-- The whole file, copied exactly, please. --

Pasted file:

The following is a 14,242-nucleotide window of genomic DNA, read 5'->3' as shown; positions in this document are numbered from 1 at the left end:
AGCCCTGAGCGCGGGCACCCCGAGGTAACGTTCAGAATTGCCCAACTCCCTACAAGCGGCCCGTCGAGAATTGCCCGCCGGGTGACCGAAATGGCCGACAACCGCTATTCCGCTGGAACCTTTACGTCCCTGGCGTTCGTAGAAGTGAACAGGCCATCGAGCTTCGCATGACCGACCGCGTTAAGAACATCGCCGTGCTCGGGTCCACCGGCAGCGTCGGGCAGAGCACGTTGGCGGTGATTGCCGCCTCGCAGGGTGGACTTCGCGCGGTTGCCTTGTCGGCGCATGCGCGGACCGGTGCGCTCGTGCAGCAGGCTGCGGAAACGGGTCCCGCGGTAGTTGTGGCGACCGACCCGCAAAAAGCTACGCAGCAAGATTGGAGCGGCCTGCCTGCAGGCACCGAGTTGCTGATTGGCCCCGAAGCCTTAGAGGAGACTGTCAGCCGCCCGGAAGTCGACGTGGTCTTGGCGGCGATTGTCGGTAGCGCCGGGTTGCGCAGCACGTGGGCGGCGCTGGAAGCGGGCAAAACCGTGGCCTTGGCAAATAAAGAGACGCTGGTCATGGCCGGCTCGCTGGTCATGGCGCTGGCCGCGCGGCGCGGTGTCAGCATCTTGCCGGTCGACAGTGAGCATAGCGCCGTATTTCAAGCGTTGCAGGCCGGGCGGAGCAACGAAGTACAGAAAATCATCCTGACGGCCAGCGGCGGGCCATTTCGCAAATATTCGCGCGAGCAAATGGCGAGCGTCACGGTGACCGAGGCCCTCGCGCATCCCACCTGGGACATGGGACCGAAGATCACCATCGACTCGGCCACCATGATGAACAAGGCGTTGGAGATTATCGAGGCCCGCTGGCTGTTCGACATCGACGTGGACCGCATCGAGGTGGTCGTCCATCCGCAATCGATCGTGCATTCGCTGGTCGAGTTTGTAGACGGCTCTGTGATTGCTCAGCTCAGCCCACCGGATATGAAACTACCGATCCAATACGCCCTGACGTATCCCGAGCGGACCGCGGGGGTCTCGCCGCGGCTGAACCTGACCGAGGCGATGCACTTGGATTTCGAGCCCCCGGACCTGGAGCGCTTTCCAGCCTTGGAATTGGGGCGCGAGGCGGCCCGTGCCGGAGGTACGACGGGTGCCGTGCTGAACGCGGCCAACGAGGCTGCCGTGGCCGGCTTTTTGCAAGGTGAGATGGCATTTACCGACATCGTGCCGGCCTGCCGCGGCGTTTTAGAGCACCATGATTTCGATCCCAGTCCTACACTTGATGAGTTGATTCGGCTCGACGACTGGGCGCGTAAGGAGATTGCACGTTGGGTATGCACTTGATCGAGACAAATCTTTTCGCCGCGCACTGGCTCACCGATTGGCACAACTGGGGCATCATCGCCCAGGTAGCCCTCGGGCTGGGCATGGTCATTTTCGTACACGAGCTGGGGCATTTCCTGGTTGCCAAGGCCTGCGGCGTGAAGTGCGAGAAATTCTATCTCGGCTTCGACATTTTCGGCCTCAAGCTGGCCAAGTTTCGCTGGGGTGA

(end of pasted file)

The following is a 14,242-nucleotide window of genomic DNA, read 5'->3' as shown; positions in this document are numbered from 1 at the left end:
AGCCCTGAGCGCGGGCACCCCGAGGTAACGTTCAGAATTGCCCAACTCCCTACAAGCGGCCCGTCGAGAATTGCCCGCCGGGTGACCGAAATGGCCGACAACCGCTATTCCGCTGGAACCTTTACGTCCCTGGCGTTCGTAGAAGTGAACAGGCCATCGAGCTTCGCATGACCGACCGCGTTAAGAACATCGCCGTGCTCGGGTCCACCGGCAGCGTCGGGCAGAGCACGTTGGCGGTGATTGCCGCCTCGCAGGGTGGACTTCGCGCGGTTGCCTTGTCGGCGCATGCGCGGACCGGTGCGCTCGTGCAGCAGGCTGCGGAAACGGGTCCCGCGGTAGTTGTGGCGACCGACCCGCAAAAAGCTACGCAGCAAGATTGGAGCGGCCTGCCTGCAGGCACCGAGTTGCTGATTGGCCCCGAAGCCTTAGAGGAGACTGTCAGCCGCCCGGAAGTCGACGTGGTCTTGGCGGCGATTGTCGGTAGCGCCGGGTTGCGCAGCACGTGGGCGGCGCTGGAAGCGGGCAAAACCGTGGCCTTGGCAAATAAAGAGACGCTGGTCATGGCCGGCTCGCTGGTCATGGCGCTGGCCGCGCGGCGCGGTGTCAGCATCTTGCCGGTCGACAGTGAGCATAGCGCCGTATTTCAAGCGTTGCAGGCCGGGCGGAGCAACGAAGTACAGAAAATCATCCTGACGGCCAGCGGCGGGCCATTTCGCAAATATTCGCGCGAGCAAATGGCGAGCGTCACGGTGACCGAGGCCCTCGCGCATCCCACCTGGGACATGGGACCGAAGATCACCATCGACTCGGCCACCATGATGAACAAGGCGTTGGAGATTATCGAGGCCCGCTGGCTGTTCGACATCGACGTGGACCGCATCGAGGTGGTCGTCCATCCGCAATCGATCGTGCATTCGCTGGTCGAGTTTGTAGACGGCTCTGTGATTGCTCAGCTCAGCCCACCGGATATGAAACTACCGATCCAATACGCCCTGACGTATCCCGAGCGGACCGCGGGGGTCTCGCCGCGGCTGAACCTGACCGAGGCGATGCACTTGGATTTCGAGCCCCCGGACCTGGAGCGCTTTCCAGCCTTGGAATTGGGGCGCGAGGCGGCCCGTGCCGGAGGTACGACGGGTGCCGTGCTGAACGCGGCCAACGAGGCTGCCGTGGCCGGCTTTTTGCAAGGTGAGATGGCATTTACCGACATCGTGCCGGCCTGCCGCGGCGTTTTAGAGCACCATGATTTCGATCCCAGTCCTACACTTGATGAGTTGATTCGGCTCGACGACTGGGCGCGTAAGGAGATTGCACGTTGGGTATGCACTTGATCGAGACAAATCTTTTCGCCGCGCACTGGCTCACCGATTGGCACAACTGGGGCATCATCGCCCAGGTAGCCCTCGGGCTGGGCATGGTCATTTTCGTACACGAGCTGGGGCATTTCCTGGTTGCCAAGGCCTGCGGCGTGAAGTGCGAGAAATTCTATCTCGGCTTCGACATTTTCGGCCTCAAGCTGGCCAAGTTTCGCTGGGGTGA